US STOCKS-Wall Street rebounds in broad rally as Omicron jitters abate
Market participants now train their gaze on the Labor Department's hotly anticipated November employment report, expected on Friday. The Dow Jones Industrial Average rose 688.29 points, or 2.02%, to 34,710.33, the S&P 500 gained 73.8 points, or 1.64%, to 4,586.84 and the Nasdaq Composite added 126.91 points, or 0.83%, to 15,380.96.
- United States
Wall Street bounced back with a broad rally on Thursday, recovering ground lost in the previous session's steep sell-off as investors snapped up bargains while digesting the implications of a morphing pandemic.
All three U.S. indexes were green, with a bias toward value over growth, and economically sensitive smallcaps and transports outperforming the broader market. The blue-chip Dow was on track for its best one-day percentage gain since Nov. 9, 2020, with Boeing Co, providing the biggest lift.
"Obviously, there's concern about Omicron but there's a feeling that infections aren't as severe as initially thought," said Oliver Pursche, senior vice president at Wealthspire Advisors, in New York. "Second, economic data, particularly labor data, is coming out on the strong side. As world governments scramble to determine how to respond to the emergent COVID-19 variant Omicron, the United States is set to require private health insurance companies to provide at-home tests, a policy expected to go into effect on Jan. 15.
The Omicron variant has spooked markets for about a week, hitting travel-related stocks particularly hard as a patchwork of new restrictions were enacted around the globe, but those companies were bouncing back in Thursday's session. The S&P 1500 Airlines and Hotel and Restaurants indexes were up 7.7% and 4.1%, respectively.
Jobless claims and planned layoffs data provided further evidence that employers are increasingly disinclined to hand out pink slips amid a tight labor market, the result of booming demand colliding with worker scarcity and low labor market participation. Labor scarcity, combined with stubbornly persistent supply chain constraints, has helped erase the word "transitory" from the Federal Reserve's inflation vocabulary as wages and prices continue to rise, and could very well translate into rate hikes coming sooner and faster than many had hoped.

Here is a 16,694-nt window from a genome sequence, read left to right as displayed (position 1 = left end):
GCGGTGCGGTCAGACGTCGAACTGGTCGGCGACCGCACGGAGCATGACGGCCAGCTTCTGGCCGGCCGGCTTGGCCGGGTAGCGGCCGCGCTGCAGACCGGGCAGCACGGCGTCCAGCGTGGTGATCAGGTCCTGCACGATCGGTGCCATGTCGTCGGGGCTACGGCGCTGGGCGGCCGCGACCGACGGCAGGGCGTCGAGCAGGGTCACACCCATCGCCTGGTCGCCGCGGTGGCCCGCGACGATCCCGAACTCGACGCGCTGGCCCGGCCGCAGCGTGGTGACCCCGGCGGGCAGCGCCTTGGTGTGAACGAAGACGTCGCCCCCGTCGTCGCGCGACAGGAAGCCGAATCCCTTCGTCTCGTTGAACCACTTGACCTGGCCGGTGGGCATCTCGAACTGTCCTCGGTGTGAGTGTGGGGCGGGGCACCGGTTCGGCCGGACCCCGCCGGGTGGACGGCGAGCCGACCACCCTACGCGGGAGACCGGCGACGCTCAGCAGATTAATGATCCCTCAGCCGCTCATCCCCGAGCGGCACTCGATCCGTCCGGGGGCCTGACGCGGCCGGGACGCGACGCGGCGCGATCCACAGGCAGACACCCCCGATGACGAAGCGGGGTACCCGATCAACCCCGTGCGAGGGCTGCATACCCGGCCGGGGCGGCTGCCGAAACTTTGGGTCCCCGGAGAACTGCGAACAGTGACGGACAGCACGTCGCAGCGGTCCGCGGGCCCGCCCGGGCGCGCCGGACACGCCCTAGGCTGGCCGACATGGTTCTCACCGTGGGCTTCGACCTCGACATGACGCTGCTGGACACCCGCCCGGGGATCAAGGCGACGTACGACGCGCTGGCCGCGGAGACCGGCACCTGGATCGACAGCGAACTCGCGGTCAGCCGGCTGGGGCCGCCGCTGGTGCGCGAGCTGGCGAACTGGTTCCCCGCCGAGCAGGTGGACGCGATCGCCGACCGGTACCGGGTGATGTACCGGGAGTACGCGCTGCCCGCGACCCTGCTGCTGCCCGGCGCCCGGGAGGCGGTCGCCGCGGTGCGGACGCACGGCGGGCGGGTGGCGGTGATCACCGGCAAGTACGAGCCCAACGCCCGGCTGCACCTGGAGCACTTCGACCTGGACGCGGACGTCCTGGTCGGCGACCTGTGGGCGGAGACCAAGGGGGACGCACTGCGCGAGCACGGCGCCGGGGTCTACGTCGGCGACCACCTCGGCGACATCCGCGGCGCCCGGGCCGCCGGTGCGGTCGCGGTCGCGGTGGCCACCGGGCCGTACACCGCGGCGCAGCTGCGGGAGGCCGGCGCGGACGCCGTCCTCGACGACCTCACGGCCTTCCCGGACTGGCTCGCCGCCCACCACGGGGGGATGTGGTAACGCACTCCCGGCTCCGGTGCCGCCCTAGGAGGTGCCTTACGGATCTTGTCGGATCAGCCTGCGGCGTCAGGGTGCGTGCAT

"Should the Fed move rates up sooner than expected, while it could affect markets negatively in the short term, it gives the Fed room to act when the next recession nears," Pursche added. Market participants now train their gaze on the Labor Department's hotly anticipated November employment report, expected on Friday.
The Dow Jones Industrial Average rose 688.29 points, or 2.02%, to 34,710.33, the S&P 500 gained 73.8 points, or 1.64%, to 4,586.84 and the Nasdaq Composite added 126.91 points, or 0.83%, to 15,380.96. All 11 major sectors of the S&P 500 were green, with financials enjoying the biggest percentage gain, with healthcare stocks up the least.
Boeing Co advanced 6.0% after China's aviation authority gave its seal of approval the planemaker's 737 MAX aircraft. Kroger Co surged 12.5% to top the S&P 500 after the grocery retailer raised its full-year sales and profit forecasts.
Consumer credit companies Visa Inc, Mastercard Inc and American Express Co all gained more than 4%. Advancing issues outnumbered declining ones on the NYSE by a 2.38-to-1 ratio; on Nasdaq, a 1.46-to-1 ratio favored advancers.
The S&P 500 posted four new 52-week highs and 12 new lows; the Nasdaq Composite recorded nine new highs and 547 new lows.
(This story has not been edited by Devdiscourse staff and is auto-generated from a syndicated feed.)